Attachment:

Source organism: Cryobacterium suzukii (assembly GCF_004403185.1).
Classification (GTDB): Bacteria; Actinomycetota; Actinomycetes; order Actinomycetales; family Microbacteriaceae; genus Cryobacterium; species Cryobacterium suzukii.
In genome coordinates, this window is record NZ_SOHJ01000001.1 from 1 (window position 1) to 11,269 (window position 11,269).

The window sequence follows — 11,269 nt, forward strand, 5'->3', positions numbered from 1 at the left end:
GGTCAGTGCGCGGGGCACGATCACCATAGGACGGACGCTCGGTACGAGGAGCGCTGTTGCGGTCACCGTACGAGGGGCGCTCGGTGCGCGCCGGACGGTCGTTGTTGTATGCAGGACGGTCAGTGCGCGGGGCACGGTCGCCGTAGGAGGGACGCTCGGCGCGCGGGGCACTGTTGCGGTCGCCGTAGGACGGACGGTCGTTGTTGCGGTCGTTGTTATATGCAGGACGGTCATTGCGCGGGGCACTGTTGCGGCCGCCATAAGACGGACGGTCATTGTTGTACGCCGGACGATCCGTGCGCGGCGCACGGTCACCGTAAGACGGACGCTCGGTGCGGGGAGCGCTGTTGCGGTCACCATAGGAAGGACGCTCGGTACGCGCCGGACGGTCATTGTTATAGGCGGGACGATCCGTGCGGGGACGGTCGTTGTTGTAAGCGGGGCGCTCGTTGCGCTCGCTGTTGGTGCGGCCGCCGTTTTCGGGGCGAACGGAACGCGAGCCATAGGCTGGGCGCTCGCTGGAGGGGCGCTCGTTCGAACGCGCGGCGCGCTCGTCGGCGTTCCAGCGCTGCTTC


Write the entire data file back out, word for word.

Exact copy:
Source organism: Cryobacterium suzukii (assembly GCF_004403185.1).
Classification (GTDB): Bacteria; Actinomycetota; Actinomycetes; order Actinomycetales; family Microbacteriaceae; genus Cryobacterium; species Cryobacterium suzukii.
In genome coordinates, this window is record NZ_SOHJ01000001.1 from 1 (window position 1) to 11,269 (window position 11,269).

The window sequence follows — 11,269 nt, forward strand, 5'->3', positions numbered from 1 at the left end:
GGTCAGTGCGCGGGGCACGATCACCATAGGACGGACGCTCGGTACGAGGAGCGCTGTTGCGGTCACCGTACGAGGGGCGCTCGGTGCGCGCCGGACGGTCGTTGTTGTATGCAGGACGGTCAGTGCGCGGGGCACGGTCGCCGTAGGAGGGACGCTCGGCGCGCGGGGCACTGTTGCGGTCGCCGTAGGACGGACGGTCGTTGTTGCGGTCGTTGTTATATGCAGGACGGTCATTGCGCGGGGCACTGTTGCGGCCGCCATAAGACGGACGGTCATTGTTGTACGCCGGACGATCCGTGCGCGGCGCACGGTCACCGTAAGACGGACGCTCGGTGCGGGGAGCGCTGTTGCGGTCACCATAGGAAGGACGCTCGGTACGCGCCGGACGGTCATTGTTATAGGCGGGACGATCCGTGCGGGGACGGTCGTTGTTGTAAGCGGGGCGCTCGTTGCGCTCGCTGTTGGTGCGGCCGCCGTTTTCGGGGCGAACGGAACGCGAGCCATAGGCTGGGCGCTCGCTGGAGGGGCGCTCGTTCGAACGCGCGGCGCGCTCGTCGGCGTTCCAGCGCTGCTTC